The research, published Monday in the
Proceedings of the National Academies of Sciences, shows that global sea levels have risen roughly three millimeters (0.1 inches) per year in the past. However, that rate is not constant—it may jump to 10 millimeters per year by 2100.
One of the main drivers behind that acceleration is the melting ice sheets in Greenland and Antarctica.
Significantly, the projected sea level rise is a “conservative” estimate and may likely be higher, the researchers warn.
“There may be abrupt changes in the ice sheets,” lead author Steve Nerem, a University of Colorado-Boulder professor of aerospace engineering sciences, told
ThinkProgress. “That’s why I think that this is a conservative estimate, because it doesn’t consider what if the ice sheets really start to go.”
Sea level rise is accelerating because of melting of ice sheets in Greenland & Antarctica, new study shows. Acceleration is the difference between 9 inches of sea level rise by 2100 and 2 feet or more; https://t.co/QipCloHvhz pic.twitter.com/c8AzZEiVIb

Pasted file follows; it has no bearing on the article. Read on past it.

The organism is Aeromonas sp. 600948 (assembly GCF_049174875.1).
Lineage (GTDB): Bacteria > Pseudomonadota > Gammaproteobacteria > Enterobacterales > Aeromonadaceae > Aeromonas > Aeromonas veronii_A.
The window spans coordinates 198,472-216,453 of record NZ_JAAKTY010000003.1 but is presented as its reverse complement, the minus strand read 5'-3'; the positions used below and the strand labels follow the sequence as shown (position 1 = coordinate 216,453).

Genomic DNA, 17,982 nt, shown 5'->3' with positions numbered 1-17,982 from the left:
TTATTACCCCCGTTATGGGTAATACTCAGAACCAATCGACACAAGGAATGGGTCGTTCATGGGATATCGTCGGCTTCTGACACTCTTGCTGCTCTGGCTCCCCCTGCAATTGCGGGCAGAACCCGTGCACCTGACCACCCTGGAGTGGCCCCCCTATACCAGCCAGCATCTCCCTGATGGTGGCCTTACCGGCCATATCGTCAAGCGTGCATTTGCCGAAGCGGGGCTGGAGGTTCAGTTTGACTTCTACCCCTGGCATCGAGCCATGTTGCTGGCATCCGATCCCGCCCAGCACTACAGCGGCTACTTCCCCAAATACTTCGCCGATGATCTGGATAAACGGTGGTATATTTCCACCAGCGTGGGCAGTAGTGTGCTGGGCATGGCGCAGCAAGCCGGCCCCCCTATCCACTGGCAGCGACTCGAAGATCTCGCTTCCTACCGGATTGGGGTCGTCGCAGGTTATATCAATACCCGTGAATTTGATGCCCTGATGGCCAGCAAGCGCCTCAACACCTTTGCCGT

— @borenbears (@borenbears) February 12, 2018
The new research confirms computer-modeled projections from the UN’s Intergovernmental Panel on Climate Change.
InsideClimate News that the study is important because it relies completely on observational data.
“Some folks have not wanted to do anything about climate change because they don’t trust the models. These findings support the modeled projections,” he said.
Sea level rise is already
causing major problems for coastal cities, from high tides to intense storm surges.
“Any flooding concerns that coastal communities have for 2100 may occur over the next few decades,” Oregon State University coastal flooding expert Katy Serafin told the
— EcoWatch (@EcoWatch) January 2, 2018